Parking Metrics and Lessons Learned from Other Industries

By Blake Laufer, Founder, MiStall Insight Inc.

I often hear about parking operations lamenting that they are unique.  And they are.  Very few industries are simultaneously impacted by their physical layout, special interest groups, pricing limitations, weather conditions, political agendas, and technological advancement – all at the same time.

Subsequently, with so many moving parts it’s difficult for parking operations to measure their success.  How is my operation doing?  Are we profitable?  Are we serving our parkers fairly?  Am I succeeding as a manager?

We are not alone.  Many other industries have similar challenges to parking, and so instead of examining what makes parking different, we should look at how parking is the same.  Furthermore, we can learn from other industries how they measure success, and we can adapt those measures to ourselves.

Supply and Demand: It’s the Law

As you’re probably aware, the Law of Supply and Demand works to balance the amount of supply (product available from manufacturers) with demand (amount of product desired by consumers).  When prices are higher consumers buy less and manufacturers produce less; when prices are lower consumers buy more and manufacturers produce more.

The Laws of Supply and Demand can be distorted by various factors.  One such distortion occurs in the fixed-supply industry where there supply of product is scarce, like parking.  In parking the “manufacturer” is the parking operation, and the parking operation cannot easily change the supply of parking spaces in the short-term. (Over the long-term it’s possible to change your supply – build a new garage, for example, but over the short-term we have roughly the same number of parking spaces available to be sold every day.)

Other fixed-supply industries include airlines (with a fixed number…

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Adapt Or Die: Survival Tips for the Era of New Mobility


Parking is out. Mobility is in.

Strolling the vendor booths at the Canadian Parking Association conference in Toronto this year makes that clear.  We are all rebranding, it seems. Including me. The group I started at Seattle’s DOT, called the Transit and Mobility Division, manages transit, bikeshare, carshare, and of course, parking. Now as a consultant, I help clients retool their campus and city parking into ‘mobility’ services.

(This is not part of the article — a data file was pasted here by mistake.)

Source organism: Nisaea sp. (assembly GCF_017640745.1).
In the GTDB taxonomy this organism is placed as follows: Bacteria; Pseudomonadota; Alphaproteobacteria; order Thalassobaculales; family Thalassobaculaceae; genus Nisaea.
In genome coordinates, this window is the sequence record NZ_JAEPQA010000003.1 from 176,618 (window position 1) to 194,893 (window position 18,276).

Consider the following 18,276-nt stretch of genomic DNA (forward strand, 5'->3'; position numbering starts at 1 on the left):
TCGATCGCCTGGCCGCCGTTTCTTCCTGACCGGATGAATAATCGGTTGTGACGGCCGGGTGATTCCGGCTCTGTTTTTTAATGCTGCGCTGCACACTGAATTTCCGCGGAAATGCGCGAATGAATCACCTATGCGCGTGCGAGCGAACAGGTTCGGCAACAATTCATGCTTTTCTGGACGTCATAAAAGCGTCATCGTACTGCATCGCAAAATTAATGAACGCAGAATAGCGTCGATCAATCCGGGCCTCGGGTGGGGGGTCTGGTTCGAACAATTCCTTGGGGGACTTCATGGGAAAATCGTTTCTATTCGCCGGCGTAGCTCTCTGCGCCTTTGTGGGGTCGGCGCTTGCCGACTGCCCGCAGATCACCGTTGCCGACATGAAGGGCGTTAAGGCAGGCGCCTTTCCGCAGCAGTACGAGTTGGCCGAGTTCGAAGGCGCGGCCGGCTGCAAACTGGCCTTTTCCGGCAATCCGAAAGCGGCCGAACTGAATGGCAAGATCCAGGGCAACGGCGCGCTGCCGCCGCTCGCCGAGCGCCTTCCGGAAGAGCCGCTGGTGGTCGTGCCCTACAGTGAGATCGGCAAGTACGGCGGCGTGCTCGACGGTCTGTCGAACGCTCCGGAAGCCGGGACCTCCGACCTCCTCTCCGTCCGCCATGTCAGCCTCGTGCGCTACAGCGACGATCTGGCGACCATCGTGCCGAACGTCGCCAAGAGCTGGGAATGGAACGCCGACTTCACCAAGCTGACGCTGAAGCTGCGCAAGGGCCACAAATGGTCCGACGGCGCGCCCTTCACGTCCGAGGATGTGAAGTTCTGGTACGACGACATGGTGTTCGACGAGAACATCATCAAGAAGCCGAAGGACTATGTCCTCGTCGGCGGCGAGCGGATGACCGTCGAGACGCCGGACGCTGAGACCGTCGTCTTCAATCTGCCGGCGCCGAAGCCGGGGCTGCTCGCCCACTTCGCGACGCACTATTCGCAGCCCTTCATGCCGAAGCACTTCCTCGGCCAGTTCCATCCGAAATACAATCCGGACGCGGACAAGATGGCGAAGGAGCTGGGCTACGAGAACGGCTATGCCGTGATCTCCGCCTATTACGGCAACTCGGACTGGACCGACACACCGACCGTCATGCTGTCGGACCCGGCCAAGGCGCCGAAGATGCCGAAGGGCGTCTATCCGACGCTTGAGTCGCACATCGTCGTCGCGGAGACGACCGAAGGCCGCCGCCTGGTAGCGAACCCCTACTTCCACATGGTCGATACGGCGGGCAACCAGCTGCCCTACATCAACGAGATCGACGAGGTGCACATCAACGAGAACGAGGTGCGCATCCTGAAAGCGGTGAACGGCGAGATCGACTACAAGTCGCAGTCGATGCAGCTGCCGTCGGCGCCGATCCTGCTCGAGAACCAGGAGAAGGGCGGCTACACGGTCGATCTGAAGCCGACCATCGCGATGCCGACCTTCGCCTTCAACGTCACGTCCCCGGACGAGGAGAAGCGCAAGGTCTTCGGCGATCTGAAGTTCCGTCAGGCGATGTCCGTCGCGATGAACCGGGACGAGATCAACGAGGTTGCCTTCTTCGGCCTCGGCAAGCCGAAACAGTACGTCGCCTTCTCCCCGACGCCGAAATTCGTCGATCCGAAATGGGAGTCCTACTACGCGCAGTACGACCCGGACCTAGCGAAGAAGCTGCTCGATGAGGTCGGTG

Mobility. Such a sweet word. If you close your eyes, you can almost hear…the future! Unfortunately, the transportation and ecological challenges we face won’t be solved through slogans. And the stakes couldn’t be higher. Get ‘mobility’ right and we stand a chance against climate change. Getting it wrong also spells extinction for those in the parking–I mean mobility–business.

Technology changes and growth make real adaptations all the more urgent. Re-urbanization is transforming cities throughout North America. Companies that a generation ago would have happily sprawled in suburban office parks are packing into downtown skyscrapers. Witness the new Amazon HQs headed to NYC and Washington DC. We can actually see this change happening inside our workplaces. The typical office from the early 2000’s housed 3 or 4 people per 1000 square feet. Today interior designers and architects with open offices and shared workstation have managed to more than double that.

Too bad transportation can’t claim anything close. None of the innovations to date increase the capacity of roadways or parking lots very much.

Driverless cars, the next big ‘innovation’ afoot, will actually make matters worse. Though we don’t know when autonomous vehicles are coming exactly, we can be sure they will impact the urban landscape. How? Because we have experience with services that drop people off at their destination and keep going. They’re called taxis….

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Toronto Pearson Airport Expands Parking and Mobility Plan

By Jennifer Mucha

Toronto Pearson is Canada’s largest airport, and the ninth-busiest airport in North America, moving nearly 50 million annual passengers from security checkpoint to gate to more than 170 destinations around the world. The airport has a mandate to put passengers at the heart of every decision, and as a result was recently recognized by the Airports Council International as the Airport Service Quality best large airport in North America. Believing that the passenger experience starts long before take-off, Toronto Pearson is using technology and analytics to build a diverse and creative transportation offering that ensures travellers have an end-to-end experience tailored to their individual needs, while keeping future aviation demand in its sights.

Toronto Pearson has come a long way from its origins in a farmer’s field in the village of Malton in 1939. The airport grounds now stretch from Mississauga in the west to the city of Toronto in the east and south, and to Brampton in the north. At the heart of three municipalities and close to the 400-series highways, it goes without saying that Toronto Pearson sees high vehicle traffic from passengers, meeters, greeters and employees.